Jeff Taborda lives in a faded green trailer in an old, but neatly kept mobile home community in north Las Cruces. Taborda, 23, graduated in December from New Mexico State University with a degree in criminal justice, with ambitions to go into law enforcement and eventually join the FBI. He is lean and muscular, working out regularly with his younger brother, Steven. The home Taborda shares with his girlfriend is sparsely furnished, clean dishes in a rack in the sink. “As soon as I eat, I do the dishes,” he told visitors on a recent 100-degree afternoon.
This story first appeared in the Santa Fe Reporter, a partner of New Mexico In DepthThe Santa Fe Police Department generally prefers to make its own law enforcement decisions. On paper, that means leaving federal immigration authorities in the dark on cases involving people who may be in the country illegally, even as President Donald Trump threatens cities’ funding if they don’t cooperate in fulfilling his campaign promise to cleanse the nation of “criminal illegal aliens.”
But during the past two-plus years, SFPD has tipped off Immigration and Customs Enforcement (ICE) at least three times about suspected undocumented immigrants. Details about the cases highlight difficulties in balancing public safety against remaining true to “sanctuary” policies that, in Santa Fe, were born of cooperation and core values but are now bound to experience some turbulence. For Ronald Ayala-Santos, according to police, a heads-up for the feds took some doing on his part. Since mid-2015, the 20-year-old has admitted to making a false report about “heavily armed men” swarming a Santa Fe neighborhood and phoning in bogus bomb threats that led to the chaotic clearing of the Violet Crown Cinema and the Plaza, police say.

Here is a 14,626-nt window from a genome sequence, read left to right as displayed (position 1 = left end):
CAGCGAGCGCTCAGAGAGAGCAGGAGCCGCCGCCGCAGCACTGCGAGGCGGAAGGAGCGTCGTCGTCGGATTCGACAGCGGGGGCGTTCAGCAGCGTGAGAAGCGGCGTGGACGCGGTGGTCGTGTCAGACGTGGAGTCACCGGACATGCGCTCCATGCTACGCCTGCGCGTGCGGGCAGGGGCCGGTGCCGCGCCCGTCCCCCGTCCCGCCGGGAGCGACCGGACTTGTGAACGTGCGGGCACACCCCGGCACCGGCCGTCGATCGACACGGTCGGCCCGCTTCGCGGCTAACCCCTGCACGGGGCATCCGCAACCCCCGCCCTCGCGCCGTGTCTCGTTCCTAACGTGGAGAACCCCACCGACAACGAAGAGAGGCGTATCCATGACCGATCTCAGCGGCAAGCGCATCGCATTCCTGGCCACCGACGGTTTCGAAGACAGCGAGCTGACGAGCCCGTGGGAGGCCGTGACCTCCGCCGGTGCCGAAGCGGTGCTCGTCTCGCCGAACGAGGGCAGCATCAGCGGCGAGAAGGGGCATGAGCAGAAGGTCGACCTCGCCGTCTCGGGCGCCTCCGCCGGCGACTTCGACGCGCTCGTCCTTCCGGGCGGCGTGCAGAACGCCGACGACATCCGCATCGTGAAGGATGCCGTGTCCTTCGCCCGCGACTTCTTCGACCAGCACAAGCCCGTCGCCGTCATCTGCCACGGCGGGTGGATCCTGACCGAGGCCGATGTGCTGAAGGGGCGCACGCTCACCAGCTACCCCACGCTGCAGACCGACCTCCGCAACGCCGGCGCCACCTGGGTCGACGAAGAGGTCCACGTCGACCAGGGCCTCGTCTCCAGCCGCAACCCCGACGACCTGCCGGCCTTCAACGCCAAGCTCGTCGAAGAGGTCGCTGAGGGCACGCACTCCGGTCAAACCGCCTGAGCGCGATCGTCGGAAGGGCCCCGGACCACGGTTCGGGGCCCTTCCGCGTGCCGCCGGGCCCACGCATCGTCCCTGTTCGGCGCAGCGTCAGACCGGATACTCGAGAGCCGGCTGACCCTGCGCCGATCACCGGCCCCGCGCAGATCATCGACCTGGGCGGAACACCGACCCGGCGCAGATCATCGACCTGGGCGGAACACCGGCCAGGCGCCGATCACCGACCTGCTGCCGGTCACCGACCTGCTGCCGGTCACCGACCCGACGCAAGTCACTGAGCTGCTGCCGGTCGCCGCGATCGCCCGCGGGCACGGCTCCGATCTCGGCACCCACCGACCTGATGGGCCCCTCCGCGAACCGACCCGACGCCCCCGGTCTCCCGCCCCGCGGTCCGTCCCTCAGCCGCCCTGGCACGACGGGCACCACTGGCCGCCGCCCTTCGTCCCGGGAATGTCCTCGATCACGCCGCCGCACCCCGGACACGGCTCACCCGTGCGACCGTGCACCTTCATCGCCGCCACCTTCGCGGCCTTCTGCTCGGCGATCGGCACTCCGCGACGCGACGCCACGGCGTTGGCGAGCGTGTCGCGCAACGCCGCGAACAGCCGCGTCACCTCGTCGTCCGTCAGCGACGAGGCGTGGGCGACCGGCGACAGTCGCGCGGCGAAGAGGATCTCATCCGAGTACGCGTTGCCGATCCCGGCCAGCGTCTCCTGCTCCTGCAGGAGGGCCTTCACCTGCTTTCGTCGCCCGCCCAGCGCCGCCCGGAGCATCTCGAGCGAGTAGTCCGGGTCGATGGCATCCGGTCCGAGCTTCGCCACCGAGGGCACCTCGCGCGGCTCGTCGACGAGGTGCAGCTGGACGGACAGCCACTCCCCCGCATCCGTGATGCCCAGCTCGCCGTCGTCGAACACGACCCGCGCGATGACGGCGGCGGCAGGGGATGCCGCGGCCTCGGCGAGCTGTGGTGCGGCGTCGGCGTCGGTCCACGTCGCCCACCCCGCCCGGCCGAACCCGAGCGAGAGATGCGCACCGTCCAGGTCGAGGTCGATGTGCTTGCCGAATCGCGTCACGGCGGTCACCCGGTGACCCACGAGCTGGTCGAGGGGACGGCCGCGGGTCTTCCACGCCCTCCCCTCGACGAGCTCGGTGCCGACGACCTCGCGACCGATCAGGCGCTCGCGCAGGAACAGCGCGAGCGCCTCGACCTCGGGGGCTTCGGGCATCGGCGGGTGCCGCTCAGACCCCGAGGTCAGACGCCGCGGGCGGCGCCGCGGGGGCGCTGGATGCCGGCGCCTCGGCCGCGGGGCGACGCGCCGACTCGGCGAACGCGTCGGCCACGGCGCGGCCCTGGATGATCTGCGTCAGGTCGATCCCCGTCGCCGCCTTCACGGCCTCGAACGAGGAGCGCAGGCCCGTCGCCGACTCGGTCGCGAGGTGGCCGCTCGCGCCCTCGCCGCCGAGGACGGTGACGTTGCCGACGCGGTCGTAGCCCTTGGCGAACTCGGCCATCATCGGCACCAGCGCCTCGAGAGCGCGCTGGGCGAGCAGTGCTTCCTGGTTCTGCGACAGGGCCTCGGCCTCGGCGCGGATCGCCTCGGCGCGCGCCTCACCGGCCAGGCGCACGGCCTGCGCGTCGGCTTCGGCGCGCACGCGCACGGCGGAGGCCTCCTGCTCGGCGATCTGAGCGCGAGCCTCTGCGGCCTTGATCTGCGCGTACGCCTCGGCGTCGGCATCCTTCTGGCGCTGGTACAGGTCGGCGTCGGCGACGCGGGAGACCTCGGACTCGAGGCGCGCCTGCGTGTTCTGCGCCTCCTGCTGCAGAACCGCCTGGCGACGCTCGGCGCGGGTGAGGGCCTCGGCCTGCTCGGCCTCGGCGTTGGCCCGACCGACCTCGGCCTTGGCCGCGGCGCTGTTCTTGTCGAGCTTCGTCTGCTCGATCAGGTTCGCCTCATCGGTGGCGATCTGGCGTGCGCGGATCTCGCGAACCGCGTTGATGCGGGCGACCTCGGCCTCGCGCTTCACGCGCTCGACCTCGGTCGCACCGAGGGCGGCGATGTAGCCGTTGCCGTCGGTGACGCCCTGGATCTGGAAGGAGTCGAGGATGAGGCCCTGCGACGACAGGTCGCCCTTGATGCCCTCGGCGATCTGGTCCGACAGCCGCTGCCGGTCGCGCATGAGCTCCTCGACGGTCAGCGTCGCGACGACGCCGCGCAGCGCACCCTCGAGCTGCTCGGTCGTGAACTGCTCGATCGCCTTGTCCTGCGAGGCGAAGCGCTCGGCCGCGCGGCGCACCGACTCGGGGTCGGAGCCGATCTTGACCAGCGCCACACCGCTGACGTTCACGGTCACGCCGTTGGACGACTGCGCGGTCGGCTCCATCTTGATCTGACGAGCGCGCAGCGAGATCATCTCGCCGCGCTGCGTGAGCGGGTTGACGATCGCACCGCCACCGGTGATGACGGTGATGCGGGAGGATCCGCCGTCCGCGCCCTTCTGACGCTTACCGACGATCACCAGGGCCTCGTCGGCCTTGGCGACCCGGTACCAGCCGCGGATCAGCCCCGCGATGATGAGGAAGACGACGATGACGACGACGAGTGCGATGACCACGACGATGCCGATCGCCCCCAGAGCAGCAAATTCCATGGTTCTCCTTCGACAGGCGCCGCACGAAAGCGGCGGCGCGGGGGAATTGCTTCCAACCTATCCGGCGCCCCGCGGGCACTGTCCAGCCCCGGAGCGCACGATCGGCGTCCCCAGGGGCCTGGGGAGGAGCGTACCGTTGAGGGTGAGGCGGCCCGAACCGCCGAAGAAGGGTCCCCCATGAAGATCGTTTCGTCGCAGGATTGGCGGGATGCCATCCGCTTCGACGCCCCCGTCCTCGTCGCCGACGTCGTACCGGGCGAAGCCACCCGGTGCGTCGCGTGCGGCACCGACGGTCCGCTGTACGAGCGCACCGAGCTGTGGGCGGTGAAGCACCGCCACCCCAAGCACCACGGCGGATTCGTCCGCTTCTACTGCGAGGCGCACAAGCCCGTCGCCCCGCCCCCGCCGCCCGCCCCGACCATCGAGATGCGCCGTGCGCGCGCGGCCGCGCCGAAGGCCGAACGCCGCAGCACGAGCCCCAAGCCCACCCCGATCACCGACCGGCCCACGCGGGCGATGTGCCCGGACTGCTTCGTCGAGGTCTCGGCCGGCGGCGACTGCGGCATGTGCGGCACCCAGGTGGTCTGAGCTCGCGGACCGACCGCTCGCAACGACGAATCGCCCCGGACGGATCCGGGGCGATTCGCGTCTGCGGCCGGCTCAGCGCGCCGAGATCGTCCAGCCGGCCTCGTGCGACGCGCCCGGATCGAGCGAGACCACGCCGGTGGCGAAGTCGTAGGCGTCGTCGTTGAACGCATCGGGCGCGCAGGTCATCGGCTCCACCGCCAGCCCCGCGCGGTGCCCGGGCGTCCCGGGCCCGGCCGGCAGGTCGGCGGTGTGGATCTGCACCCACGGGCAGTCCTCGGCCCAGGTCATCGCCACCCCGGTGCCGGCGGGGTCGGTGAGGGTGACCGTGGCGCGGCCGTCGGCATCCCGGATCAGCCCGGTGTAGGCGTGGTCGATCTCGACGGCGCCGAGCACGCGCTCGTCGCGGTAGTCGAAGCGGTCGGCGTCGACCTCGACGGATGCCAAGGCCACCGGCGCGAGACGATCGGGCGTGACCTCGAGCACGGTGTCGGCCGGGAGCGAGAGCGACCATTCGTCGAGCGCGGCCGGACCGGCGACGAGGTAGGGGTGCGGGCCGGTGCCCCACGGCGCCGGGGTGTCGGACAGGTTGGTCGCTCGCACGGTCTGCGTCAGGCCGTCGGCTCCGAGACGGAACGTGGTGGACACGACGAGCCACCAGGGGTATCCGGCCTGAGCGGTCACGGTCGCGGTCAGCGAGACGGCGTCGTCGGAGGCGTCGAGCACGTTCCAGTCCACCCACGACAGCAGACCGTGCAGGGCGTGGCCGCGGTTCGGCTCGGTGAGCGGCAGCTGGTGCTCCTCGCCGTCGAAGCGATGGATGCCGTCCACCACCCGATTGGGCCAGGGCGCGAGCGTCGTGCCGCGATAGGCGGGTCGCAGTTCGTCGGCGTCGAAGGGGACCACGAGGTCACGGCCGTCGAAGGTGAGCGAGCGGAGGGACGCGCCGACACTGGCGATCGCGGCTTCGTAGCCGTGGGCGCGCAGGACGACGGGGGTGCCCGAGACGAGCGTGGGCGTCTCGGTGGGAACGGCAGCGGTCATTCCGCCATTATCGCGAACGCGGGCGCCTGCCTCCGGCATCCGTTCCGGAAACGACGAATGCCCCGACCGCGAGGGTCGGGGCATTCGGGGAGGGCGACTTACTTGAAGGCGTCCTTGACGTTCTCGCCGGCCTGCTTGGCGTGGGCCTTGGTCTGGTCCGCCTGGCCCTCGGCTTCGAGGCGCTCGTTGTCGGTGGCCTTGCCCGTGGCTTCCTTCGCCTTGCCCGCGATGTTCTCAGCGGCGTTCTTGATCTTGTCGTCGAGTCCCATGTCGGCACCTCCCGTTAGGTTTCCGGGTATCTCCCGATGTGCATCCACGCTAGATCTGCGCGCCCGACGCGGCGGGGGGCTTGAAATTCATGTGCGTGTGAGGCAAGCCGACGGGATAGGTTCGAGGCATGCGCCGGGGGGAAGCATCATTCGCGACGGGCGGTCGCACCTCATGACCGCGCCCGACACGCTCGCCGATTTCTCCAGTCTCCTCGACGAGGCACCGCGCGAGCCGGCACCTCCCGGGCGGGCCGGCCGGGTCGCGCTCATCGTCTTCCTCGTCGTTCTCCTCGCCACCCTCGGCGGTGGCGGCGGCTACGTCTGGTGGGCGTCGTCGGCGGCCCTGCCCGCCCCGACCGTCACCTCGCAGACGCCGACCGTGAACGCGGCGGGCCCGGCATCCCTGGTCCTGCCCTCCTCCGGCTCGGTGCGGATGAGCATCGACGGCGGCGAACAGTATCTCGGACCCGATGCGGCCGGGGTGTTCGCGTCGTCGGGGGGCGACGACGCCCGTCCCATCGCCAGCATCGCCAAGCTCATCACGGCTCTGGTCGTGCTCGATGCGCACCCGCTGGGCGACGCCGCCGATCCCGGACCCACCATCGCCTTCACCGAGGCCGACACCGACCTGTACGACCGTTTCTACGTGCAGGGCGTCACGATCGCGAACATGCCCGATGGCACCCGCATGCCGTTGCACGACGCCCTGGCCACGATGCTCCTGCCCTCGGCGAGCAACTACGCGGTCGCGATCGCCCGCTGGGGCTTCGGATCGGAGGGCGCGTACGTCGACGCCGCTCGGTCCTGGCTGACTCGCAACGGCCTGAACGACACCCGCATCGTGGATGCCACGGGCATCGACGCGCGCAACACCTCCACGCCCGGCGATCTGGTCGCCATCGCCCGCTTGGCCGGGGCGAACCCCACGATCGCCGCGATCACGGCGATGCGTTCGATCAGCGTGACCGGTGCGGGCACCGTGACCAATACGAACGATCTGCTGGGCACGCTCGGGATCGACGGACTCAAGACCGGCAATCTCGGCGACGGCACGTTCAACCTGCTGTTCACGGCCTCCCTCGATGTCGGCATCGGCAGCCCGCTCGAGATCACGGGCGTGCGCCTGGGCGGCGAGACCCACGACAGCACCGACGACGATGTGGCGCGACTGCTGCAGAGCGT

Latino USA, an NPR program, dedicated its most recent episode to the issue of unaccompanied children making their way to U.S. borders. It’s a worthwhile listen, especially if you’re looking for important context.
Central American immigrants living in a converted border patrol training center in Artesia are relaying stories of children losing significant amounts of weight and of sick kids not receiving medical care for conditions like fever and diarrhea.
Trip Jennings, New Mexico In Depth’s executive director, talked about the ongoing effects of last year’s behavioral health transition, efforts to deal with the flood of Central American immigrants into the United States and other issues during last week’s episode of New Mexico In Focus. Click on the headline to watch.
At the South Valley Academy near Albuquerque, educators are focused on more than teaching. With most students coming from immigrant families, they have to help many cope with the effects of deportations of family members. (Part 1 of a two-part audio series)
COMMENTARY: Today officially launches a journalistic project documenting the lives of the women in an immigrant family I’ve spent months getting to know. I hope you’re challenged and enriched by the experience like I have been.